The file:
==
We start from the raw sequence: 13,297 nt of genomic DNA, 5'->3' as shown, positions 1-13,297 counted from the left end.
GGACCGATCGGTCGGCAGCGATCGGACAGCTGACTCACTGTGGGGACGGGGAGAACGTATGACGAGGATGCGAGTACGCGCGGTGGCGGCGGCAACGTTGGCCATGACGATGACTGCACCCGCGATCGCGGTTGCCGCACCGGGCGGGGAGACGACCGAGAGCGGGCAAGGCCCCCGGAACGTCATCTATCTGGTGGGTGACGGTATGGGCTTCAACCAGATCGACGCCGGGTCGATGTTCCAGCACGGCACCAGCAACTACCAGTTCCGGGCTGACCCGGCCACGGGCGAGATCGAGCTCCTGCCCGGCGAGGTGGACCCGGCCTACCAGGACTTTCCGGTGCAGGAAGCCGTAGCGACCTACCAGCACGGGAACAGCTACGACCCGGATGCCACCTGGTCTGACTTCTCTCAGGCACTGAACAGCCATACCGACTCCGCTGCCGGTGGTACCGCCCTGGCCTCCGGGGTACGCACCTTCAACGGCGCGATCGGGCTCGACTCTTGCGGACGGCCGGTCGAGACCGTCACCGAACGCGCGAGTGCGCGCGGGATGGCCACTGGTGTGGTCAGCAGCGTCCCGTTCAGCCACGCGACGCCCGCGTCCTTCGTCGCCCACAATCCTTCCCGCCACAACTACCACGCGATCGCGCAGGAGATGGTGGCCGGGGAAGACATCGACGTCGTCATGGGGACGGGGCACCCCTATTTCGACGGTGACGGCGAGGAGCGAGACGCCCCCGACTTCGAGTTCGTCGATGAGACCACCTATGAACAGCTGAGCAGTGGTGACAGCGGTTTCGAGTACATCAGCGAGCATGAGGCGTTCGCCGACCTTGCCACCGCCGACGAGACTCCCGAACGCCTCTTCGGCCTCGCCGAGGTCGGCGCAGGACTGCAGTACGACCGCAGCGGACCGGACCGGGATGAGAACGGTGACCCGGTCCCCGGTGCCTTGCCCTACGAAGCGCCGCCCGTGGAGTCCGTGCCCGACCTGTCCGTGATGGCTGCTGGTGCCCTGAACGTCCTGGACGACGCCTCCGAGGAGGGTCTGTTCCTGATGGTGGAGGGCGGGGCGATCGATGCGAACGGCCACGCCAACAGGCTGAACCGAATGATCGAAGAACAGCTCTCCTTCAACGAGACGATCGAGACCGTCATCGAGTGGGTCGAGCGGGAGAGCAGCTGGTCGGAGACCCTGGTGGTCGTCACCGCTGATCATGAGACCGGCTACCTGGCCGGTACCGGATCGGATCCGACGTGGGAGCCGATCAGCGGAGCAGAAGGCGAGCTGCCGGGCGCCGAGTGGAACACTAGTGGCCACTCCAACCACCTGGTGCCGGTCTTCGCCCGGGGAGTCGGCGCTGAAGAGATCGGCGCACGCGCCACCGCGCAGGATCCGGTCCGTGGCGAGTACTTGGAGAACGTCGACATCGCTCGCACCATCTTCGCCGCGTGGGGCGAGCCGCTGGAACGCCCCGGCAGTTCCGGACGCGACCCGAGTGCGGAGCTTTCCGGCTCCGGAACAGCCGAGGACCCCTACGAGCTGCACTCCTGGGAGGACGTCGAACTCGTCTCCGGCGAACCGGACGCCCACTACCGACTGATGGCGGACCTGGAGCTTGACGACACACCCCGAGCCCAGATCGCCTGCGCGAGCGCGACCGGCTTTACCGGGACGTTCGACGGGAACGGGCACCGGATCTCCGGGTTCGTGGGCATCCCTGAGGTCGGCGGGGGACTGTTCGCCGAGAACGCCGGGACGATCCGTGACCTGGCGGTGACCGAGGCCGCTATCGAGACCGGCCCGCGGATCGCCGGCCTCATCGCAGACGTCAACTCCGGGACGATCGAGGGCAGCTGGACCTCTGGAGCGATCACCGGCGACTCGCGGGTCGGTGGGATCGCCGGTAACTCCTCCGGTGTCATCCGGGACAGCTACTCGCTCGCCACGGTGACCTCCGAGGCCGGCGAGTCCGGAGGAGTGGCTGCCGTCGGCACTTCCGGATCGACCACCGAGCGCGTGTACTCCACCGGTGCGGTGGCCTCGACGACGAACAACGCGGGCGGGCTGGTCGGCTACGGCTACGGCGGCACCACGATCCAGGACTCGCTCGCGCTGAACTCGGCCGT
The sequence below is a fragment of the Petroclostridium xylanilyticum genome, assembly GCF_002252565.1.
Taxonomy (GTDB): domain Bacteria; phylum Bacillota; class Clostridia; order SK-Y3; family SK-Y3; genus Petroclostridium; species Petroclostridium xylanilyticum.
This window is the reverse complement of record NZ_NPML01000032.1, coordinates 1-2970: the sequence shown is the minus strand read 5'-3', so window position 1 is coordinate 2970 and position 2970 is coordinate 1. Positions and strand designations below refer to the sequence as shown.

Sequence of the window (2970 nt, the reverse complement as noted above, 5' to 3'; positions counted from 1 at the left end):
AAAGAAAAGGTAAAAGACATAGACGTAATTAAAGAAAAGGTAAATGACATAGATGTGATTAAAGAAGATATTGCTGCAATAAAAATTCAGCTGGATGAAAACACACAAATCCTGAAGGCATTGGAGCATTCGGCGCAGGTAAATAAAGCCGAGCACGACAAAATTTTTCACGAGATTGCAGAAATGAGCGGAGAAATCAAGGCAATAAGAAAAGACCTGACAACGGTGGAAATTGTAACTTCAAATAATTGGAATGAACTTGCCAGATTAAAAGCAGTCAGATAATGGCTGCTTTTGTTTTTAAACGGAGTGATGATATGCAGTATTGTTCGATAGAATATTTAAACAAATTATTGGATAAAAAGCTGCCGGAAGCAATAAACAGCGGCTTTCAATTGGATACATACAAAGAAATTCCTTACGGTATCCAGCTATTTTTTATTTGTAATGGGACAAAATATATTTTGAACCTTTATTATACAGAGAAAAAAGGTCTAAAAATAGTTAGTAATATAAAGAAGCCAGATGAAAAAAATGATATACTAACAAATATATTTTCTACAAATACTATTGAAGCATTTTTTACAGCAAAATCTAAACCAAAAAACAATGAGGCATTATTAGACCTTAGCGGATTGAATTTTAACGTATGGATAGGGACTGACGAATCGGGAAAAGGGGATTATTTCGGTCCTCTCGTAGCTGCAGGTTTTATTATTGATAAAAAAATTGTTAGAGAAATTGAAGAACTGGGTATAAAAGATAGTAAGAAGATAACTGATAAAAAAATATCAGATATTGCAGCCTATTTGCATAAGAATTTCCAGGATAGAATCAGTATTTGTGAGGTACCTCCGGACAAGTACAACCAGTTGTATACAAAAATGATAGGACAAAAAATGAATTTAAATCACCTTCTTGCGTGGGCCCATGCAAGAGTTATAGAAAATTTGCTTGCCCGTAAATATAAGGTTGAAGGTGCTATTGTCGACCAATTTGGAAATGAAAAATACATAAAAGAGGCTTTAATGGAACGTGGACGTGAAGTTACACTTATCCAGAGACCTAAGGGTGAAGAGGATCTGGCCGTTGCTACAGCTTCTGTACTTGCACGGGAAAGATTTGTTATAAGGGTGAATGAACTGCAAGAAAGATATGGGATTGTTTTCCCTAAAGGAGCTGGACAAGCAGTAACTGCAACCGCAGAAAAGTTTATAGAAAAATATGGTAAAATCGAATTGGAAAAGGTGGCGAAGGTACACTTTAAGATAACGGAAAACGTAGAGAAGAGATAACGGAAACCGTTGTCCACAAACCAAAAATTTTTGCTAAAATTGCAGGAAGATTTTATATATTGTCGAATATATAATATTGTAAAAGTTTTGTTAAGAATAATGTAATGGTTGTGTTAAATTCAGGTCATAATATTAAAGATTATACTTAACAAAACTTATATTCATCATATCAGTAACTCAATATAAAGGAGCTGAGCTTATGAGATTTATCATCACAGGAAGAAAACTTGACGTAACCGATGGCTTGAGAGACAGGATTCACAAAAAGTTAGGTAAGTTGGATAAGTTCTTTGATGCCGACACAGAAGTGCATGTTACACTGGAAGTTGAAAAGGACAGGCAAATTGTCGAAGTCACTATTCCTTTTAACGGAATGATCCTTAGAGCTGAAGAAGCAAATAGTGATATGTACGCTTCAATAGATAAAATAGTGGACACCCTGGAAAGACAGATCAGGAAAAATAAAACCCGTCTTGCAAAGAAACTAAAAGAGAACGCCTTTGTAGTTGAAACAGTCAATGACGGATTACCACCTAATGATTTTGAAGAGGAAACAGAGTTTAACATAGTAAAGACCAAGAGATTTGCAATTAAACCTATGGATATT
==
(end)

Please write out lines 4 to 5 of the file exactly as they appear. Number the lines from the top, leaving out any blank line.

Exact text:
Taxonomy (GTDB): domain Bacteria; phylum Bacillota; class Clostridia; order SK-Y3; family SK-Y3; genus Petroclostridium; species Petroclostridium xylanilyticum.
This window is the reverse complement of record NZ_NPML01000032.1, coordinates 1-2970: the sequence shown is the minus strand read 5'-3', so window position 1 is coordinate 2970 and position 2970 is coordinate 1. Positions and strand designations below refer to the sequence as shown.